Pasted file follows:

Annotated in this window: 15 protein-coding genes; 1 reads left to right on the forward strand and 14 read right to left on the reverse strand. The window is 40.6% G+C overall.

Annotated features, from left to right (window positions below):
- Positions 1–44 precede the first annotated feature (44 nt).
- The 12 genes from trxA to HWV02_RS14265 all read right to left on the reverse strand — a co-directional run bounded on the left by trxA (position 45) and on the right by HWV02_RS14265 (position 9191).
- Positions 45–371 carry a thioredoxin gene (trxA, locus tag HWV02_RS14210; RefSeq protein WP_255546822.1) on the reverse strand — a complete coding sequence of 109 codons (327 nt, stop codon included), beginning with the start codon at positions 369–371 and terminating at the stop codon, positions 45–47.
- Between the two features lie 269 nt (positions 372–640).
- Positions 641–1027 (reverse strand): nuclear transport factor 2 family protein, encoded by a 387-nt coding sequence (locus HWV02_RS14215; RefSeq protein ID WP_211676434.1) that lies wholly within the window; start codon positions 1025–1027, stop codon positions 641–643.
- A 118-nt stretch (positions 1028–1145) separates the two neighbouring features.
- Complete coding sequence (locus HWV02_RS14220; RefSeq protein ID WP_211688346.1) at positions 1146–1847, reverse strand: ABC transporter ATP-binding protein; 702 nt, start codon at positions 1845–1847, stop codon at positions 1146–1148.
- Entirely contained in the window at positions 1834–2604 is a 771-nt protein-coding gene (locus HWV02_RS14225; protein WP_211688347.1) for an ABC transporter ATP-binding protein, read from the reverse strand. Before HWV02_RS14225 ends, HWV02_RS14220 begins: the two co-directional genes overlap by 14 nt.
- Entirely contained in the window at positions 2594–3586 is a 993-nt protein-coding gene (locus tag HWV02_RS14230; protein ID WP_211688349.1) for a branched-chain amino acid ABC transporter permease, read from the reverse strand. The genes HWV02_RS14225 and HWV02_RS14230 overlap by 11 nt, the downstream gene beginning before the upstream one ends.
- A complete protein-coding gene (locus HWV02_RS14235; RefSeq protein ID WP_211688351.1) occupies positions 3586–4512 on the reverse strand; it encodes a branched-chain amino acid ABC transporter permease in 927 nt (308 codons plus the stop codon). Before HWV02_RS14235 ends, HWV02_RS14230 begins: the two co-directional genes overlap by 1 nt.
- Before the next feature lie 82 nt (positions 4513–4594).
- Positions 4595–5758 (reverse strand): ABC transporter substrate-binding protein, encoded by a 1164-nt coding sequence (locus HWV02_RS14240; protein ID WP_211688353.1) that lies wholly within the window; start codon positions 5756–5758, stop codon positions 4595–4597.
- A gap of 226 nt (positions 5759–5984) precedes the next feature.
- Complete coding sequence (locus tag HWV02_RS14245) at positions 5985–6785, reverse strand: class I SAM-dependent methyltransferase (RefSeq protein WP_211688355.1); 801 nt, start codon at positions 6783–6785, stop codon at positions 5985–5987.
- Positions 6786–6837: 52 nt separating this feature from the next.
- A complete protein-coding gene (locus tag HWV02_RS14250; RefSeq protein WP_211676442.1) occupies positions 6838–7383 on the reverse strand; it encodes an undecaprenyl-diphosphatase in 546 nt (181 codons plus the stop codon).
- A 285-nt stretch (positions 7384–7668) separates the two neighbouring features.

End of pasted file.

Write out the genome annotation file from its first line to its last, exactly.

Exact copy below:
Annotated in this window: 15 protein-coding genes; 1 reads left to right on the forward strand and 14 read right to left on the reverse strand. The window is 40.6% G+C overall.

Annotated features, from left to right (window positions below):
- Positions 1–44 precede the first annotated feature (44 nt).
- The 12 genes from trxA to HWV02_RS14265 all read right to left on the reverse strand — a co-directional run bounded on the left by trxA (position 45) and on the right by HWV02_RS14265 (position 9191).
- Positions 45–371 carry a thioredoxin gene (trxA, locus tag HWV02_RS14210; RefSeq protein WP_255546822.1) on the reverse strand — a complete coding sequence of 109 codons (327 nt, stop codon included), beginning with the start codon at positions 369–371 and terminating at the stop codon, positions 45–47.
- Between the two features lie 269 nt (positions 372–640).
- Positions 641–1027 (reverse strand): nuclear transport factor 2 family protein, encoded by a 387-nt coding sequence (locus HWV02_RS14215; RefSeq protein ID WP_211676434.1) that lies wholly within the window; start codon positions 1025–1027, stop codon positions 641–643.
- A 118-nt stretch (positions 1028–1145) separates the two neighbouring features.
- Complete coding sequence (locus HWV02_RS14220; RefSeq protein ID WP_211688346.1) at positions 1146–1847, reverse strand: ABC transporter ATP-binding protein; 702 nt, start codon at positions 1845–1847, stop codon at positions 1146–1148.
- Entirely contained in the window at positions 1834–2604 is a 771-nt protein-coding gene (locus HWV02_RS14225; protein WP_211688347.1) for an ABC transporter ATP-binding protein, read from the reverse strand. Before HWV02_RS14225 ends, HWV02_RS14220 begins: the two co-directional genes overlap by 14 nt.
- Entirely contained in the window at positions 2594–3586 is a 993-nt protein-coding gene (locus tag HWV02_RS14230; protein ID WP_211688349.1) for a branched-chain amino acid ABC transporter permease, read from the reverse strand. The genes HWV02_RS14225 and HWV02_RS14230 overlap by 11 nt, the downstream gene beginning before the upstream one ends.
- A complete protein-coding gene (locus HWV02_RS14235; RefSeq protein ID WP_211688351.1) occupies positions 3586–4512 on the reverse strand; it encodes a branched-chain amino acid ABC transporter permease in 927 nt (308 codons plus the stop codon). Before HWV02_RS14235 ends, HWV02_RS14230 begins: the two co-directional genes overlap by 1 nt.
- Before the next feature lie 82 nt (positions 4513–4594).
- Positions 4595–5758 (reverse strand): ABC transporter substrate-binding protein, encoded by a 1164-nt coding sequence (locus HWV02_RS14240; protein ID WP_211688353.1) that lies wholly within the window; start codon positions 5756–5758, stop codon positions 4595–4597.
- A gap of 226 nt (positions 5759–5984) precedes the next feature.
- Complete coding sequence (locus tag HWV02_RS14245) at positions 5985–6785, reverse strand: class I SAM-dependent methyltransferase (RefSeq protein WP_211688355.1); 801 nt, start codon at positions 6783–6785, stop codon at positions 5985–5987.
- Positions 6786–6837: 52 nt separating this feature from the next.
- A complete protein-coding gene (locus tag HWV02_RS14250; RefSeq protein WP_211676442.1) occupies positions 6838–7383 on the reverse strand; it encodes an undecaprenyl-diphosphatase in 546 nt (181 codons plus the stop codon).
- A 285-nt stretch (positions 7384–7668) separates the two neighbouring features.